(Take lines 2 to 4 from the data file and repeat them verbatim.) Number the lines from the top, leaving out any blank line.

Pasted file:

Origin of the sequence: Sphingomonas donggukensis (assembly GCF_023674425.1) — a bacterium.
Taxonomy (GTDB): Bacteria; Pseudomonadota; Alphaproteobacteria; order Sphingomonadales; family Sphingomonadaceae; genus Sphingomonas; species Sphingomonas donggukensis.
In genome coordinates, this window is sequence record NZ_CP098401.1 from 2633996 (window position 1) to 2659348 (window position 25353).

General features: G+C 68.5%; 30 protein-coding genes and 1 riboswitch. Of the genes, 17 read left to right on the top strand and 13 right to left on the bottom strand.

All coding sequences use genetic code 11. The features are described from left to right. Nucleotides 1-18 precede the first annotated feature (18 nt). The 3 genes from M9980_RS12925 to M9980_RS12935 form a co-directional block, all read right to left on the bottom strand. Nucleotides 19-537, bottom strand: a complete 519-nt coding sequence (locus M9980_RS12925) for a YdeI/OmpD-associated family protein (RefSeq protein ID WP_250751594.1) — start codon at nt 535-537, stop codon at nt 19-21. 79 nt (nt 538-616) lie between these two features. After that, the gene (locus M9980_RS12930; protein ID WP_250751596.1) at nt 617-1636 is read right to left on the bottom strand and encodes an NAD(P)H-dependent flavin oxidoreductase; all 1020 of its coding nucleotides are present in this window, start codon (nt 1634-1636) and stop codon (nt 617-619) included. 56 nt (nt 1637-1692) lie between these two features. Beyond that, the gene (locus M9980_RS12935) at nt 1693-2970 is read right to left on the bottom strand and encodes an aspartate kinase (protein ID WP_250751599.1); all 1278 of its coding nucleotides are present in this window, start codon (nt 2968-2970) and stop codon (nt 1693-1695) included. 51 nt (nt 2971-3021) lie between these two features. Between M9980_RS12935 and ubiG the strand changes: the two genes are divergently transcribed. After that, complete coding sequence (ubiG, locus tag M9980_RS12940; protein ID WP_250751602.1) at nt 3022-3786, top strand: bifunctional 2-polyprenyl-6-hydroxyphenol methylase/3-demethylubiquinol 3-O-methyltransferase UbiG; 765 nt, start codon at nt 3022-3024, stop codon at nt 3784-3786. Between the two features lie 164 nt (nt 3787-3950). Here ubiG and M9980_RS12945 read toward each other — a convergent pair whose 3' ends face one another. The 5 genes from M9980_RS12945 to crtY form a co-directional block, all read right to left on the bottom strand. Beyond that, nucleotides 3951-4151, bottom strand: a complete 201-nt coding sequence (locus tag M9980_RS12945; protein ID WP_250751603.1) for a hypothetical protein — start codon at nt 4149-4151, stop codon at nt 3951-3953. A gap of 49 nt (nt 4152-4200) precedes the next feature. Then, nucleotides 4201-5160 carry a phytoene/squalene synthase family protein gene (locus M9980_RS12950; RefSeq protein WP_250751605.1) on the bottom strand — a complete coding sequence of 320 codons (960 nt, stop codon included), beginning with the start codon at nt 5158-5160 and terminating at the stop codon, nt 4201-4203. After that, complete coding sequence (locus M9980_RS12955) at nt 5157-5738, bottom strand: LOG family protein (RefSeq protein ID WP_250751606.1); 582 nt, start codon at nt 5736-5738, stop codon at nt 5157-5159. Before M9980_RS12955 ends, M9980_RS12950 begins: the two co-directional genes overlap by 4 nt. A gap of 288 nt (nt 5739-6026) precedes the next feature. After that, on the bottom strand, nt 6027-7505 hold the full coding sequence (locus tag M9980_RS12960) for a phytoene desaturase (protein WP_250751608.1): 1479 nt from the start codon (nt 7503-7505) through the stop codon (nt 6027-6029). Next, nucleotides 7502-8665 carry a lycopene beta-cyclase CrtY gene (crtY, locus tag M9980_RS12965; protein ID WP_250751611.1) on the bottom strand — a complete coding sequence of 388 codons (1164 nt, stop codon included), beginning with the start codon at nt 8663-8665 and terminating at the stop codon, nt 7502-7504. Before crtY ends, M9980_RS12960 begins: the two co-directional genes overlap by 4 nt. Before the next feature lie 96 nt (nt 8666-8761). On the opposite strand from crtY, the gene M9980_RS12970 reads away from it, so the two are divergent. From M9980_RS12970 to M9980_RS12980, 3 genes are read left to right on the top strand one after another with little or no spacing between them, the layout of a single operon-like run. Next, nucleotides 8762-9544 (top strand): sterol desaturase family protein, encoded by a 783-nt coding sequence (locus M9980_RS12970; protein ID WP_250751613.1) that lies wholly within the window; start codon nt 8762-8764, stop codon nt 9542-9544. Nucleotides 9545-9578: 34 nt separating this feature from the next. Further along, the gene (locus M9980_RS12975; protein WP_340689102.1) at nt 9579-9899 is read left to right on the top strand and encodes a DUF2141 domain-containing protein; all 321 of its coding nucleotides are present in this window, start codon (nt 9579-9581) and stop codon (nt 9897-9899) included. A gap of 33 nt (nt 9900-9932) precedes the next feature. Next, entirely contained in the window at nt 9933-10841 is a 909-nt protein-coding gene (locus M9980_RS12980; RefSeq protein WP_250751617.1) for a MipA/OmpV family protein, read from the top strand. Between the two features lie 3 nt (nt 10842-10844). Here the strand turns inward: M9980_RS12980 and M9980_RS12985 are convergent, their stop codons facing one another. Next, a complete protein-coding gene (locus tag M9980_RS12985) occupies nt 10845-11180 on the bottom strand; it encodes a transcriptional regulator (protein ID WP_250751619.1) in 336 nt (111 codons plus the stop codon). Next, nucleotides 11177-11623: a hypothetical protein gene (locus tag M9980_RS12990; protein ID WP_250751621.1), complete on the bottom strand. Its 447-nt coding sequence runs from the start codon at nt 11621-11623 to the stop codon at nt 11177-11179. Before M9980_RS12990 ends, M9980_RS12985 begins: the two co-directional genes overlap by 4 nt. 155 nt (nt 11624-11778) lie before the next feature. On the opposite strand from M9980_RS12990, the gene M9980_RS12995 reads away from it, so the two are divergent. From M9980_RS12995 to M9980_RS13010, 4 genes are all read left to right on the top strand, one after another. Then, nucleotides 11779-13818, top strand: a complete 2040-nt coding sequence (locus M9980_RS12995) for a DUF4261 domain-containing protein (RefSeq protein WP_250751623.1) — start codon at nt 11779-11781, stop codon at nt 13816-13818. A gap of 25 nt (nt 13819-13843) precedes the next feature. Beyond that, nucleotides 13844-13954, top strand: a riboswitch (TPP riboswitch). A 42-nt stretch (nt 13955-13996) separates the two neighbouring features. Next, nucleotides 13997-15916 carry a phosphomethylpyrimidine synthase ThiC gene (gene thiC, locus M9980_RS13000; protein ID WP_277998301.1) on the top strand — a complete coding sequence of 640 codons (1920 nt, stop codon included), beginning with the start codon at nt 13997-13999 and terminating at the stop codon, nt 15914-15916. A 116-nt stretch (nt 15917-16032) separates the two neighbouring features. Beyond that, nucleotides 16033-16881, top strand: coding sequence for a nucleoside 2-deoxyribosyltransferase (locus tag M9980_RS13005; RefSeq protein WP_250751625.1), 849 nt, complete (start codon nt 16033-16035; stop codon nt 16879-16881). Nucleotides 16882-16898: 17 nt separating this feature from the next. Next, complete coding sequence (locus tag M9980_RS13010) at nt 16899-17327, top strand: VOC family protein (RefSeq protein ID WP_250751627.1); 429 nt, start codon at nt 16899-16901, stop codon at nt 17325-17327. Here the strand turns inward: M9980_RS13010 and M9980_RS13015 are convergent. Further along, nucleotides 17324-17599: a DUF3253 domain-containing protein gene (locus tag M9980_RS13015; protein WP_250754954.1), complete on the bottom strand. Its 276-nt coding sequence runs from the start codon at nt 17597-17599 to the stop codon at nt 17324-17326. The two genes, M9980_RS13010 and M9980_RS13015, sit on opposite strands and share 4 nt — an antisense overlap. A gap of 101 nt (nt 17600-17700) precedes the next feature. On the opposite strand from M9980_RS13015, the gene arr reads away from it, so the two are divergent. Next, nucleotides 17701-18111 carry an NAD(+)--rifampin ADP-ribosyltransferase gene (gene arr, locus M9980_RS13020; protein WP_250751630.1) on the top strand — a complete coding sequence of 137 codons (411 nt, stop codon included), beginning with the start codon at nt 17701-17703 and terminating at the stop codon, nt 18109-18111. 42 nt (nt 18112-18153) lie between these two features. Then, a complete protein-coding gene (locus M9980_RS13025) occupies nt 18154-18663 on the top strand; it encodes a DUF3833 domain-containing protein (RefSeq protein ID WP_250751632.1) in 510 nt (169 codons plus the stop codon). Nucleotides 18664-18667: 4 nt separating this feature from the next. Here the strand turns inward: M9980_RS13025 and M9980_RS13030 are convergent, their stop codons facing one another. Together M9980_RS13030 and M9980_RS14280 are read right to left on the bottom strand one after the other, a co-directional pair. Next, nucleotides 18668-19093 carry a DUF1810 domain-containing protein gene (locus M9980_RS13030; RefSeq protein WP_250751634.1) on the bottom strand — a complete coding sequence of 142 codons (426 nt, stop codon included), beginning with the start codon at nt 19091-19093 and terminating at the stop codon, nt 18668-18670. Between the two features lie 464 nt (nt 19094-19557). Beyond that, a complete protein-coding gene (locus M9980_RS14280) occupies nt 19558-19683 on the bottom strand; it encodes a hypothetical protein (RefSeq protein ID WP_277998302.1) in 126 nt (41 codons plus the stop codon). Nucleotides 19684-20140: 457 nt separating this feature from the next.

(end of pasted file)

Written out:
Taxonomy (GTDB): Bacteria; Pseudomonadota; Alphaproteobacteria; order Sphingomonadales; family Sphingomonadaceae; genus Sphingomonas; species Sphingomonas donggukensis.
In genome coordinates, this window is sequence record NZ_CP098401.1 from 2633996 (window position 1) to 2659348 (window position 25353).

General features: G+C 68.5%; 30 protein-coding genes and 1 riboswitch. Of the genes, 17 read left to right on the top strand and 13 right to left on the bottom strand.